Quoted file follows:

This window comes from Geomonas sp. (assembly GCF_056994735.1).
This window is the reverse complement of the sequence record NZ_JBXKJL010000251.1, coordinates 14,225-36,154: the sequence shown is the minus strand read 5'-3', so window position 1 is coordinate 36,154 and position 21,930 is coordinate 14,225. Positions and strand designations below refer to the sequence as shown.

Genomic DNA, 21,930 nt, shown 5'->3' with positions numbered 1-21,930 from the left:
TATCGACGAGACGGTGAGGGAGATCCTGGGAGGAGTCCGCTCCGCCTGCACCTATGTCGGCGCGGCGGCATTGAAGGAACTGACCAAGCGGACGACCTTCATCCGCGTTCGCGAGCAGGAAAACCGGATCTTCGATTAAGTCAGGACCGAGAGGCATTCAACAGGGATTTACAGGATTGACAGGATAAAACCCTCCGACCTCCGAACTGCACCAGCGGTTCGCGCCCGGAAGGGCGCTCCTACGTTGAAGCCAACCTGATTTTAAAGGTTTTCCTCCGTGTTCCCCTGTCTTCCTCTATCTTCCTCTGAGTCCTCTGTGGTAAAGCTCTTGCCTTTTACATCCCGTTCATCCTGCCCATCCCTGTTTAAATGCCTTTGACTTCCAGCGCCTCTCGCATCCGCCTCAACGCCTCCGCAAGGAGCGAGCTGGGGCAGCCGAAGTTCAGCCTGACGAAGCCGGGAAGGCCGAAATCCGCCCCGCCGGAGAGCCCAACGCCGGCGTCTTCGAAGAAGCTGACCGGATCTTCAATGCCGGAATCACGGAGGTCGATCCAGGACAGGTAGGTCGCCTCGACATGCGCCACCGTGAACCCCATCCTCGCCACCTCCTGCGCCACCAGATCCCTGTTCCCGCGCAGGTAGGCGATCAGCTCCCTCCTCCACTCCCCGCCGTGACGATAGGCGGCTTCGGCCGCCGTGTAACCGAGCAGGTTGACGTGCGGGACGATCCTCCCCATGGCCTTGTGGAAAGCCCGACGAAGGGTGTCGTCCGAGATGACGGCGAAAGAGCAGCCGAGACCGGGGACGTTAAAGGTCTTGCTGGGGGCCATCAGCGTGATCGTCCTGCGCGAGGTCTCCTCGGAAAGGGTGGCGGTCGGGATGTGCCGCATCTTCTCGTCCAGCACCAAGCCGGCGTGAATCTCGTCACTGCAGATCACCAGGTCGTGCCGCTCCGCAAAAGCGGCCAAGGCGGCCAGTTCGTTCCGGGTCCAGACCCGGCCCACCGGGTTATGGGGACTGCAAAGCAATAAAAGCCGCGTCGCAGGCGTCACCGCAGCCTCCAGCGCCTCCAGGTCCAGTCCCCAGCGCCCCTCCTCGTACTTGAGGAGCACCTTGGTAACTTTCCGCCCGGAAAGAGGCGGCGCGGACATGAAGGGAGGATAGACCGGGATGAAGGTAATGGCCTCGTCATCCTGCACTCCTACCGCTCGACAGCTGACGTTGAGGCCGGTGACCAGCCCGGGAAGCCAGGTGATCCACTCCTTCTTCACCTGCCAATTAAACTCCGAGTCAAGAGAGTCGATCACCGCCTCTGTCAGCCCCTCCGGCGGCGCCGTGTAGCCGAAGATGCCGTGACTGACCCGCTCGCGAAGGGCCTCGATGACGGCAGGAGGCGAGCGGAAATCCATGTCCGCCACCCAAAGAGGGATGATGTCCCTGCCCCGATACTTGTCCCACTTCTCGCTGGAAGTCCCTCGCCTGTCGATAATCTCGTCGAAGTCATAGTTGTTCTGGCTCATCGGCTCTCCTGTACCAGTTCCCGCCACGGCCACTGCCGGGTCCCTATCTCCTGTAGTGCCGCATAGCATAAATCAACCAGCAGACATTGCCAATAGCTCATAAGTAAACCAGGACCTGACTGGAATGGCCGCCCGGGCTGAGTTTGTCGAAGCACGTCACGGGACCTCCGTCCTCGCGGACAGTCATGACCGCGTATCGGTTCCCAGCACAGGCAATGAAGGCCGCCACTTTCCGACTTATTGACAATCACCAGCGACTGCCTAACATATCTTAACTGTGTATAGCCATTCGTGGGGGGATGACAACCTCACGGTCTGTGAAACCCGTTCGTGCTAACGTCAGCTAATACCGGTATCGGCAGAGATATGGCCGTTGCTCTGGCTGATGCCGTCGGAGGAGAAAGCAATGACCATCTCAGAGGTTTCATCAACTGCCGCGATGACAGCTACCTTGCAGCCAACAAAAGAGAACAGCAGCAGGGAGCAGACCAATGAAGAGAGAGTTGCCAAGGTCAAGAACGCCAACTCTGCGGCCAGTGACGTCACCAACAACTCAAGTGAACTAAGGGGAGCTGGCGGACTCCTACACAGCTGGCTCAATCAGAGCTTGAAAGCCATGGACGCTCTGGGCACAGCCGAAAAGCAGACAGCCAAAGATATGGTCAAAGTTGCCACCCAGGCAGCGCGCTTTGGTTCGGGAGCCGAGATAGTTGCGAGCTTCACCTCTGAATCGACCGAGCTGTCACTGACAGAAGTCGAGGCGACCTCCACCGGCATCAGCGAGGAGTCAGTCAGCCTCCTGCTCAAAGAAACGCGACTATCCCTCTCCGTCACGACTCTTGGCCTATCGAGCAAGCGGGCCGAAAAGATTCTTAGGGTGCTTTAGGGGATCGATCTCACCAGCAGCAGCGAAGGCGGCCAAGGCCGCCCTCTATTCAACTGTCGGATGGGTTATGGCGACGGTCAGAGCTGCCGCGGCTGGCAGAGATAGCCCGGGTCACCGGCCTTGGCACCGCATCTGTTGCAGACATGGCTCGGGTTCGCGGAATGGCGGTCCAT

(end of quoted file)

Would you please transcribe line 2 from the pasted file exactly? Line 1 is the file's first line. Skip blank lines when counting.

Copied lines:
This window is the reverse complement of the sequence record NZ_JBXKJL010000251.1, coordinates 14,225-36,154: the sequence shown is the minus strand read 5'-3', so window position 1 is coordinate 36,154 and position 21,930 is coordinate 14,225. Positions and strand designations below refer to the sequence as shown.